• Seed-tree method – The practice of removing all but a few healthy, seedbearing trees intended to repopulate the forest. This system is similar to clearcutting, but helps preserve the genetic lines of a given forest’s trees.
  • Shelterwood – The practice of selectively harvesting certain trees while maintaining a shelter of overgrowth. This system helps protect the appearance of a forest while providing opportunities for new growth in the shelter of older trees. This system works well for species that tend to thrive in shade.
  • Group selection – The practice of removing clumps of mature trees at regular intervals. This system helps to improve access to sunlight and essential nutrients for existing trees while doing little to upset wildlife that have adapted to forest conditions.
  • Single tree selection – The practice of removing individually selected trees while leaving the majority of trees standing. Ostensibly, this is the least intrusive system. When only trees of a certain desirable species are selected, however, this system can upset an ecosystem’s balance. This system is very beneficial to forests when weak or unhealthy trees are selected.

No matter what system is used, the key to responsible timber harvesting is maintaining the integrity of the forest. Qualified foresters are an essential part of the process. Additionally, there are a number of agencies that serve to monitor timber harvesting and lay out best practice guidelines. Organizations like the Forest Stewardship Council and the Sustainable Forestry Initiative provide useful resources for private and public landowners.

Efforts in the U.S. to balance environmental and economic concerns seem to be paying off. According to the most recent National Report on Forest Resources, the overall volume of trees in this country has increased since 1950, while the rate of growth is higher than the rate of harvest. And that’s what sustainability is all about.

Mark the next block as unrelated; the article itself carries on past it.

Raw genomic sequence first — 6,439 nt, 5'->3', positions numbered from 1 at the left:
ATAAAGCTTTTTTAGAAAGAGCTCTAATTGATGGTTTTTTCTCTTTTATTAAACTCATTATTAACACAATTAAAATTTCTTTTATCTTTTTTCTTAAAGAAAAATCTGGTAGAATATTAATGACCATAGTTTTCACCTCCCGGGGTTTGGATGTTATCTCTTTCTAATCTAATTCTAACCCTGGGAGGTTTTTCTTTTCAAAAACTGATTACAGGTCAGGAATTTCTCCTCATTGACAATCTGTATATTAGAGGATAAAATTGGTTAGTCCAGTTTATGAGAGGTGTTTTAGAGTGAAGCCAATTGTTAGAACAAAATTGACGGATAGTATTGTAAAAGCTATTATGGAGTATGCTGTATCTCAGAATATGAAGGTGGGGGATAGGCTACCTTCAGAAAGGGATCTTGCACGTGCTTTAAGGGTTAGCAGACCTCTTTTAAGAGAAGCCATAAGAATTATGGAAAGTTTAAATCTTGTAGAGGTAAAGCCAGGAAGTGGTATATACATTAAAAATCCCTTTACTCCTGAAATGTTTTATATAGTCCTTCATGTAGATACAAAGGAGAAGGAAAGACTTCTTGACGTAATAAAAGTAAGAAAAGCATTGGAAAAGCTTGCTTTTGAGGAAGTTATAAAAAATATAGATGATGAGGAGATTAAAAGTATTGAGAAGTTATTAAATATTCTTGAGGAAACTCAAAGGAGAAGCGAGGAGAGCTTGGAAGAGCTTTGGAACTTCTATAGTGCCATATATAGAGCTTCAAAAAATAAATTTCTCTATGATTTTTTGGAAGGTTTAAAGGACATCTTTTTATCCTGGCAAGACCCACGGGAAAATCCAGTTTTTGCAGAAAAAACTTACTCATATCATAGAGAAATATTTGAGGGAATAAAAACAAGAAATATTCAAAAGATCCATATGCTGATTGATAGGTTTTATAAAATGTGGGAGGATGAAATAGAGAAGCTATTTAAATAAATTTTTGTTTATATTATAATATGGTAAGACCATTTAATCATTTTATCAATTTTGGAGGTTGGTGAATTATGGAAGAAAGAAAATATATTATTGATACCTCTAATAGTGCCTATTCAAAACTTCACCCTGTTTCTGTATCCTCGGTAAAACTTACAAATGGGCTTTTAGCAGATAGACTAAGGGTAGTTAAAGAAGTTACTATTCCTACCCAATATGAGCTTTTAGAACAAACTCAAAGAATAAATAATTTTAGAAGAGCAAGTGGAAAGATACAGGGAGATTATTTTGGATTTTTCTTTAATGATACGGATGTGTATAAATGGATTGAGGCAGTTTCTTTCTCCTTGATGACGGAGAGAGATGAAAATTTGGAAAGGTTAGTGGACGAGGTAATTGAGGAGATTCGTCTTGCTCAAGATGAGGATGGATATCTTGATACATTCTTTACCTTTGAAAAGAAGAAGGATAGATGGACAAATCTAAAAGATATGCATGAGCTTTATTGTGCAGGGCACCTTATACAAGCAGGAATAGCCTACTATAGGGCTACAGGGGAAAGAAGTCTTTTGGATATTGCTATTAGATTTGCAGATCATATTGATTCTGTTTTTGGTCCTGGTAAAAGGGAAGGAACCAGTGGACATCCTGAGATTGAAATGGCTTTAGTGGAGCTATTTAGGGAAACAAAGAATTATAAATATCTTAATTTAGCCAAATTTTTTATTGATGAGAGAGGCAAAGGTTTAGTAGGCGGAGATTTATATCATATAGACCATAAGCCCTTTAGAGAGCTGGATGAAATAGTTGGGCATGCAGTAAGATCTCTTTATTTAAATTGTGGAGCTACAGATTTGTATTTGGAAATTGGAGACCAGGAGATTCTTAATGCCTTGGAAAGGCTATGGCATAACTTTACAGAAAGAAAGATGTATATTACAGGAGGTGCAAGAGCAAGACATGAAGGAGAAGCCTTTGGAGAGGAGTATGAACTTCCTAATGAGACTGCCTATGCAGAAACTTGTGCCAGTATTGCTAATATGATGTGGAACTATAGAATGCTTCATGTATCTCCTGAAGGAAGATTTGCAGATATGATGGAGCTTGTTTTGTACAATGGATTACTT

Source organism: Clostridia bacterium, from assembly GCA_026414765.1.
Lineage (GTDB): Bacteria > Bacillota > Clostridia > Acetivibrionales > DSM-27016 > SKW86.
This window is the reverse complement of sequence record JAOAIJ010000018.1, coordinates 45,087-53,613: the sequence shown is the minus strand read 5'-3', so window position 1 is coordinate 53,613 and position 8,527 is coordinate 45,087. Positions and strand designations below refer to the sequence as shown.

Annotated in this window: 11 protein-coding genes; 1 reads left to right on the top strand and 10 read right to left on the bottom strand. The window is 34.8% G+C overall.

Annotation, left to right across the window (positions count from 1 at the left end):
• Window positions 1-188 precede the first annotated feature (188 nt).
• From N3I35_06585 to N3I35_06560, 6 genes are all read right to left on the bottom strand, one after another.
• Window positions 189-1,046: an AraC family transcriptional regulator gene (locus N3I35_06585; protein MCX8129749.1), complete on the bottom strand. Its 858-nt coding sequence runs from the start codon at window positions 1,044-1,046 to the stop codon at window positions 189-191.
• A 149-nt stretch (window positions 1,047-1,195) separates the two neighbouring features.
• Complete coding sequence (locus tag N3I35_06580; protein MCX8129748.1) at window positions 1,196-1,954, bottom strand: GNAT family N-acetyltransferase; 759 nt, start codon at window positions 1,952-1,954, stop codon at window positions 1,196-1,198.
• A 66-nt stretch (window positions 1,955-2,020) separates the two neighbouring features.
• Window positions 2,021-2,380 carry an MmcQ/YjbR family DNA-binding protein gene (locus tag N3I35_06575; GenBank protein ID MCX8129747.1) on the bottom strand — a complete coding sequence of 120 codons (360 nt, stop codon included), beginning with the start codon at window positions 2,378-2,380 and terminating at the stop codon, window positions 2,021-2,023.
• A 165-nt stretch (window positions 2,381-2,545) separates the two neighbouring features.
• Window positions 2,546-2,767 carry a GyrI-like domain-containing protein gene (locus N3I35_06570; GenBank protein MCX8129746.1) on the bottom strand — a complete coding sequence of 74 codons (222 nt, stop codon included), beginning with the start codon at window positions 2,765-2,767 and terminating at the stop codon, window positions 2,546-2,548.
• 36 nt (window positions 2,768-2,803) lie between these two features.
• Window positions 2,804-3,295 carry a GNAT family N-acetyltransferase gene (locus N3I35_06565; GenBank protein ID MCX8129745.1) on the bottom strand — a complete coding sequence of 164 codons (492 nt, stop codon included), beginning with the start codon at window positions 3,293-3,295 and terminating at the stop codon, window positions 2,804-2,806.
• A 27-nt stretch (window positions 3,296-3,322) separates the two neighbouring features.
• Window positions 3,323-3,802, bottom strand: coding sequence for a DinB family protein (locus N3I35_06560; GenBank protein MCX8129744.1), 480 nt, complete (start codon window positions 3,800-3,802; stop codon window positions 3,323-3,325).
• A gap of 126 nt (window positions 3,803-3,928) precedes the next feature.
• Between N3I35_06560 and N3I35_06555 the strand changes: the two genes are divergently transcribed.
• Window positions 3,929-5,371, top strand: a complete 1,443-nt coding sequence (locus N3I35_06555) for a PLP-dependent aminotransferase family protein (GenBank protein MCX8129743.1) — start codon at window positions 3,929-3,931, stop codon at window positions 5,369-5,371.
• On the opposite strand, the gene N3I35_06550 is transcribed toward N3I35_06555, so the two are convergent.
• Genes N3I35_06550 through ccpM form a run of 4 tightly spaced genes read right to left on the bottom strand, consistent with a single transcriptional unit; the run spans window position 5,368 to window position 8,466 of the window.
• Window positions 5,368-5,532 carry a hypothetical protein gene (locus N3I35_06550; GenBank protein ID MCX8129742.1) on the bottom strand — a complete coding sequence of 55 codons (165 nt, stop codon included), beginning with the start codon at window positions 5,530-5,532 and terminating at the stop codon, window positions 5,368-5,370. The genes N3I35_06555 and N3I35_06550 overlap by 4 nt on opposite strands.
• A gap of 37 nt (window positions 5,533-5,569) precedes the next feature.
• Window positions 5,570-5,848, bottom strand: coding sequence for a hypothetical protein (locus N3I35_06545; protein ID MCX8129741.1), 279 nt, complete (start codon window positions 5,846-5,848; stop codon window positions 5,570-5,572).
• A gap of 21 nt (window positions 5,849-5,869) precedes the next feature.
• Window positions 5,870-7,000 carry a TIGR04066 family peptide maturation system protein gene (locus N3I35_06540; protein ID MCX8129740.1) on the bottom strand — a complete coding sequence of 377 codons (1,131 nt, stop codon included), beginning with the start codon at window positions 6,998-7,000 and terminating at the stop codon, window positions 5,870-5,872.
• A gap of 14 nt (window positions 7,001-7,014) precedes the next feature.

So, when planning your green renovation, don’t take hardwoods off the table. Wood is a sustainable, eco-friendly, carbon neutral option, which when harvested responsibly, can promote the health of our forests. Using hardwood materials is a choice you can feel good about. And aesthetically, of course, you can’t do any better.

For more information, consult the websites of the Forest Stewardship Council, the Sustainable Forestry Initiative and the National Wood Flooring Association.


References: https://archive.epa.gov/greenbuilding/web/pdf/sustainable-design-permitting-toolkit-06_27_13_formatted.pdf.

https://ic.fsc.org/en/what-is-fsc/what-we-do.

https://sftool.gov/material/1964/wood-flooring.

https://www.epa.gov/sustainability/learn-about-sustainability#what.

http://extension.oregonstate.edu/douglas/sites/default/files/documents/forestry/ThinFact04.pdf.

http://www.idahoforests.org/img/pdf/clearcut_SAF_position.pdf.

http://msue.anr.msu.edu/news/timber_harvest_methods.

https://www.nrs.fs.fed.us/fmg/nfmg/docs/mn/harvesting.pdf.

https://www.thisoldhouse.com/ideas/earth-friendly-flooring.

https://www.thoughtco.com/us-forest-facts-on-forestland-1343034.

https://www.wbdg.org/resources/green-building-standards-and-certification-systems.

http://www.wbdg.org/FFC/EPA/FEDGREEN/fgs_096500.pdf.